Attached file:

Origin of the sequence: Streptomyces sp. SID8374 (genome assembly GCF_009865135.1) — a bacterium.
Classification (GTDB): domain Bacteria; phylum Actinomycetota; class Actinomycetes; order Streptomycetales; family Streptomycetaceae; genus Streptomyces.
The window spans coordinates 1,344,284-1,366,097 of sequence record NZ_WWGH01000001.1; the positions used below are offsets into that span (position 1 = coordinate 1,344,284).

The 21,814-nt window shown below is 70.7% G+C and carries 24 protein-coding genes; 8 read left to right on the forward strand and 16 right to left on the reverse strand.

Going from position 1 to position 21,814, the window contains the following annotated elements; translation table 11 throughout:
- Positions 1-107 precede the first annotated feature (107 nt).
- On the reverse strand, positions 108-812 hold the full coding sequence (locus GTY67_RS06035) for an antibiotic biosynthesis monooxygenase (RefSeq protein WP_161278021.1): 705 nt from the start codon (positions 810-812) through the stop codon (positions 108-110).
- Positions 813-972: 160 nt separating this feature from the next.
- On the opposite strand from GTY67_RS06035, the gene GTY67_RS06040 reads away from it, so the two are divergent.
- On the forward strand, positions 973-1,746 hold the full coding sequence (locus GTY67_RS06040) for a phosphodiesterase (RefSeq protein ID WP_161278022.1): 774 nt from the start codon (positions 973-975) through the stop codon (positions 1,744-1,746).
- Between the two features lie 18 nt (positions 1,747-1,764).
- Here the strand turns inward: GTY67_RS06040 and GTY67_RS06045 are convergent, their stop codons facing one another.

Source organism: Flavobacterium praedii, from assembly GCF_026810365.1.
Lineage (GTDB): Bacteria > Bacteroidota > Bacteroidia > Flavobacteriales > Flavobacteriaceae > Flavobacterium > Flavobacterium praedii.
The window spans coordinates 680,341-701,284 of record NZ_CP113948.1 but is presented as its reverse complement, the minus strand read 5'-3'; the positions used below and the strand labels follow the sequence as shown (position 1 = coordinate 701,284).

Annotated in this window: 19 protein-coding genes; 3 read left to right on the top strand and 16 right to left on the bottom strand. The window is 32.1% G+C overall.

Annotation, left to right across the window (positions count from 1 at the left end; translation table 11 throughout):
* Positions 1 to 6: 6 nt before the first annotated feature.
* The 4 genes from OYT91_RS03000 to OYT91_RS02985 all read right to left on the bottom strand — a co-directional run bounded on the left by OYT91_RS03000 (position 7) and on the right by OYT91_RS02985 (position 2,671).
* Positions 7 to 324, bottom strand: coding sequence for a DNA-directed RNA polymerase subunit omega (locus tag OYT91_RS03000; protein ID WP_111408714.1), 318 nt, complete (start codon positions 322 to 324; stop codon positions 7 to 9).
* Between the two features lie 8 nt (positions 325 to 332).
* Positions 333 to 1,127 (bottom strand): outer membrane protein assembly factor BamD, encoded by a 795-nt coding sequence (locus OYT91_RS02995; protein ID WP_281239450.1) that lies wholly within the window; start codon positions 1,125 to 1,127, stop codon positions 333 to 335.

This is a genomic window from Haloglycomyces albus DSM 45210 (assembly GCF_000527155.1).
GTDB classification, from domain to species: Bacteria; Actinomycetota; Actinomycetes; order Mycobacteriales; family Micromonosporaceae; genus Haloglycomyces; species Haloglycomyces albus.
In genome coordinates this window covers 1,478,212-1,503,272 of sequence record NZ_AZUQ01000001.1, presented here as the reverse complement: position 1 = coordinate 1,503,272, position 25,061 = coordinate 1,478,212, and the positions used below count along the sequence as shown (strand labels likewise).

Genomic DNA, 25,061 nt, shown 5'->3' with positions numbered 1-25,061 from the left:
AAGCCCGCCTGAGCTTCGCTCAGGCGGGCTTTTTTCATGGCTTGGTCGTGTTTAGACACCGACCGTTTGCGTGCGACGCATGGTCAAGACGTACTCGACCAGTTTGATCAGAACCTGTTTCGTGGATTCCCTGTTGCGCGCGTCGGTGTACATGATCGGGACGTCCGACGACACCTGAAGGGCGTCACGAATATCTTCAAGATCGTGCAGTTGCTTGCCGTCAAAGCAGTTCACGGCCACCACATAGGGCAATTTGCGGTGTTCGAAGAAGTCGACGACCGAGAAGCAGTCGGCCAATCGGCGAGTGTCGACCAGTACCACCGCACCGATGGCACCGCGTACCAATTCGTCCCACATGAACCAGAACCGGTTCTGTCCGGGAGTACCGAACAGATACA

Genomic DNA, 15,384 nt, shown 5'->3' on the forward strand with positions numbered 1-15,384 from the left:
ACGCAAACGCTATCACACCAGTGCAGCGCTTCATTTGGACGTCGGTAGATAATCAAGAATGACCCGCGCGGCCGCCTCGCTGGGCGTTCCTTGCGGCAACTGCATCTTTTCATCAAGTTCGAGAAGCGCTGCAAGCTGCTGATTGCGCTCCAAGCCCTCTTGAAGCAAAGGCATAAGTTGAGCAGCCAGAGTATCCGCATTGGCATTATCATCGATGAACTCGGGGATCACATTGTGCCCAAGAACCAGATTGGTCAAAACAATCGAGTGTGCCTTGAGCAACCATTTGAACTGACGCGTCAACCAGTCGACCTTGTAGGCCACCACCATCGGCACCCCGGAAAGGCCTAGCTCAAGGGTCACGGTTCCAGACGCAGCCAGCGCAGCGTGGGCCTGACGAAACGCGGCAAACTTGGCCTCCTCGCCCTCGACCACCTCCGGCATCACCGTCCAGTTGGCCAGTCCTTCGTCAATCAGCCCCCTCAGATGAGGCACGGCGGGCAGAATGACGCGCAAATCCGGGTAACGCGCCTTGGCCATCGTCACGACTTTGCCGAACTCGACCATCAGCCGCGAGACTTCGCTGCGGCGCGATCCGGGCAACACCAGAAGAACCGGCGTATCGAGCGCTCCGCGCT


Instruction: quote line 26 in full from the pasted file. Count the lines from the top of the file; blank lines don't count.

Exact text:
Genomic DNA, 25,061 nt, shown 5'->3' with positions numbered 1-25,061 from the left: